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Washington Breath Test Machines-What’s the Status?

Posted Friday, July 27, 2018 by Andrew Charles Huff

Washington has approved three breath testing machines for DUI investigations: 1) the Datamaster, 2) the Datamaster CDM, and 3) The Draeger Alcotest 9510. The first two machines, the Datamaster and e Datamaster CDM are being phased out in favor of the German-manufactured Draeger Alcotest 9510.

All three machines use a method called Infrared Spectroscopy to measure a sample of breath for its alcohol content. The Draeger Alcotest 9510 uses an additional method called electrochemical cell technology.

The basic operation of infrared breath testing devices is quite simple. You blow into the device and a sample of your breath is captured in a “sample chamber.” If you’ve consumed alcohol, that sample of your breath not only contains air, but it also contains alcohol molecules. Once the machine has a sample of your breath, a light is shone through the sample chamber – through the sample of your breath – and is detected by a photocell at the other end of the chamber. The alcohol molecules in your breath will absorb some of the light, so not all of the light will make it to the photocell. The machine then calculates the difference between how much light reaches the photocell when there is nothing in the sample chamber and how much light reaches the photocell with your breath in the sample chamber.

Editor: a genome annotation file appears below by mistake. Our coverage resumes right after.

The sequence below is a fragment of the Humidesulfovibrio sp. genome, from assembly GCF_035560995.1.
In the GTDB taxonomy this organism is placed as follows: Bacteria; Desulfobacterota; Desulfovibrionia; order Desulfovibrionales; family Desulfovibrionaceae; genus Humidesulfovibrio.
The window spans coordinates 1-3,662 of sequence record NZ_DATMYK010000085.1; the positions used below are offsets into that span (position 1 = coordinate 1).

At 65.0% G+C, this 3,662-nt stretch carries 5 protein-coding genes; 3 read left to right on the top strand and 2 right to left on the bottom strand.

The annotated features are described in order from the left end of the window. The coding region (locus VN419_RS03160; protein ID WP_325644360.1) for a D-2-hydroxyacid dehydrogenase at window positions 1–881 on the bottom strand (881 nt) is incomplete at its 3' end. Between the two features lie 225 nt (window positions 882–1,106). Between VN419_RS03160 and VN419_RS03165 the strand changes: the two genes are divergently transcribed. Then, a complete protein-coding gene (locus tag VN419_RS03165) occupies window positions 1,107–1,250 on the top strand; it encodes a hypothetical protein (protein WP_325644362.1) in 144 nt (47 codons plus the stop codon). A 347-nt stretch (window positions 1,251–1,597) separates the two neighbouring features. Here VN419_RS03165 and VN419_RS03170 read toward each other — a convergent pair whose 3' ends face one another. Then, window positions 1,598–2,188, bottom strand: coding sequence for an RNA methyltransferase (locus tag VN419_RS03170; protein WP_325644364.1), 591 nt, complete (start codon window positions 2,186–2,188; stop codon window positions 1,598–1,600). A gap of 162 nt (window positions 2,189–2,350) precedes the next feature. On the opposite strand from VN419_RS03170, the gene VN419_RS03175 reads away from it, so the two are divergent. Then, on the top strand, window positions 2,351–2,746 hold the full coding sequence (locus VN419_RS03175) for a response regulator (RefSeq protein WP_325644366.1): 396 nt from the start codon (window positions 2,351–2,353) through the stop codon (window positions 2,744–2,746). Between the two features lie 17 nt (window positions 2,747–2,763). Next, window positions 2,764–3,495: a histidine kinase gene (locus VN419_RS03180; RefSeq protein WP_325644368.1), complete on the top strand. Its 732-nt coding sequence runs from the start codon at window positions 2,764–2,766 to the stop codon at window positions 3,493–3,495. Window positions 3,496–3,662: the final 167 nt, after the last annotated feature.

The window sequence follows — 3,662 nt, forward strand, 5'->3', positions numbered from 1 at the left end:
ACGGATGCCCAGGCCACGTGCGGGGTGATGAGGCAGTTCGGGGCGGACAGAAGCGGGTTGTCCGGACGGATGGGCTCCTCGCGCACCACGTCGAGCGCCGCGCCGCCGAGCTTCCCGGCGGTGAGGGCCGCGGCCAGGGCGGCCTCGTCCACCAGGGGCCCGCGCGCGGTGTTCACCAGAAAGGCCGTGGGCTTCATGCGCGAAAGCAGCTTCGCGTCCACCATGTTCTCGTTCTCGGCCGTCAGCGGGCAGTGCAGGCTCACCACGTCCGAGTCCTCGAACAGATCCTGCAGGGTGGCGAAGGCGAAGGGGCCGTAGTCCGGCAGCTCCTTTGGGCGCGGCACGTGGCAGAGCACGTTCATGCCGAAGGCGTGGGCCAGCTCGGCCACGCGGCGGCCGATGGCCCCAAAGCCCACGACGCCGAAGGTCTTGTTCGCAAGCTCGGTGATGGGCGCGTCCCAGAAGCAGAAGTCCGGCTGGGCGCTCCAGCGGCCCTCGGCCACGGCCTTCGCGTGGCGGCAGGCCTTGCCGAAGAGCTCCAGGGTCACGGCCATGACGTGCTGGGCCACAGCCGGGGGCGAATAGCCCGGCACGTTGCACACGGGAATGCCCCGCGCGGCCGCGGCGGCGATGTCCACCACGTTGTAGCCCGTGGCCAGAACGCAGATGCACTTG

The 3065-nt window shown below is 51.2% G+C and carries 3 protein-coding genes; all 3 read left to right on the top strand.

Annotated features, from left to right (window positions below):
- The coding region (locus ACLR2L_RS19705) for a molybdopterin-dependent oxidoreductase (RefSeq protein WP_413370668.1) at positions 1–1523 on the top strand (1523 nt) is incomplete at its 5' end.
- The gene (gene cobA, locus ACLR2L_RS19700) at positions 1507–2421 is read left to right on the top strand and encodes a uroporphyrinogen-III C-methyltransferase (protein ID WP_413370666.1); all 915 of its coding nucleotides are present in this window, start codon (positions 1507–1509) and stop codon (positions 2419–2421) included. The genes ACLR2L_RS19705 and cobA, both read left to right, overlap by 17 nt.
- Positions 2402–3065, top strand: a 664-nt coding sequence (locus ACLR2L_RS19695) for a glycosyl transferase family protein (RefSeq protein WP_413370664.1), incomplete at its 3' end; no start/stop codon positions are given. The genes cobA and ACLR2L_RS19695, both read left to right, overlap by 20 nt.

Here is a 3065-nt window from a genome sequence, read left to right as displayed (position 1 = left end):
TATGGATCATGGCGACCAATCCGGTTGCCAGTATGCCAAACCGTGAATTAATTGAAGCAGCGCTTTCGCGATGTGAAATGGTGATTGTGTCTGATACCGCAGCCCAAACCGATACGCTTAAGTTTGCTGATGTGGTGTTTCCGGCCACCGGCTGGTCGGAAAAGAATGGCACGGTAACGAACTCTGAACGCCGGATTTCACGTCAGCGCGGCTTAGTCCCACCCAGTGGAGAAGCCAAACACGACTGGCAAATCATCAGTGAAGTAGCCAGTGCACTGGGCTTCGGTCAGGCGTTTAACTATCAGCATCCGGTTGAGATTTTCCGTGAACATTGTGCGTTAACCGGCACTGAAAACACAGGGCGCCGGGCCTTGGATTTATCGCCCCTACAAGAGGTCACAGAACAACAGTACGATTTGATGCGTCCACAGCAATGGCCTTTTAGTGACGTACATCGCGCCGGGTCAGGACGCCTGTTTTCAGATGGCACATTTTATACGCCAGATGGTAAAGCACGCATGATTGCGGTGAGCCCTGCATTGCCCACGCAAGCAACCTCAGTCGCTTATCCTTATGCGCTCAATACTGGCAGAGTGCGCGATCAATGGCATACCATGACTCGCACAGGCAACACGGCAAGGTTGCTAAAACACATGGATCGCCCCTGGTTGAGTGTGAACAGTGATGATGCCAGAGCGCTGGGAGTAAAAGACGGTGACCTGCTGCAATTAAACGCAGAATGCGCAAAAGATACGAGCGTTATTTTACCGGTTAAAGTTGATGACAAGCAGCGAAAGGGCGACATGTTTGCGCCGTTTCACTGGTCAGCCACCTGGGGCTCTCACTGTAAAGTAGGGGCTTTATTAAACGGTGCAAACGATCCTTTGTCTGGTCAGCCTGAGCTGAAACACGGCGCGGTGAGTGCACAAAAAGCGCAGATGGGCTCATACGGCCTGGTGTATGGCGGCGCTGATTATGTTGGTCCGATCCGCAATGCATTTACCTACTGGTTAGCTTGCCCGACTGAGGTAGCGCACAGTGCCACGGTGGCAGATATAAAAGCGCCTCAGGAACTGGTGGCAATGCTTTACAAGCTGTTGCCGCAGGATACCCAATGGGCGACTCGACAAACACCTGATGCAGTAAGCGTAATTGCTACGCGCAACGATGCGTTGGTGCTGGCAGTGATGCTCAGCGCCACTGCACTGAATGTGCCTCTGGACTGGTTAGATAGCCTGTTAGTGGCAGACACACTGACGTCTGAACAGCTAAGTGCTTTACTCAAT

This process provides an indirect measurement of your blood alcohol content because the machine is testing your breath, not your blood. The blood alcohol content is obtained by applying a presumed “blood/breath partition ratio”. This partition ratio is based on the assumption that there is a fixed ratio between the alcohol concentration in the blood and in the air in the lungs. In the 1950’s, scientists determined that a ratio of 2100 to 1 was the best estimate of the blood/breath ratio for most of the population. That is, for every gram of alcohol in the air above the blood, there are 2100 grams of alcohol in the blood.

Both the Datamaster and Datamaster CDM have been used in Washington for years. However, many of these machines are so old that the manufacturer no longer provides parts for repair. When they break down or require parts to be changed, the Washington State Patrol must find spare parts on other unused machines until ALL breath test machines have been replaced by the Draeger Alcotest 9510.

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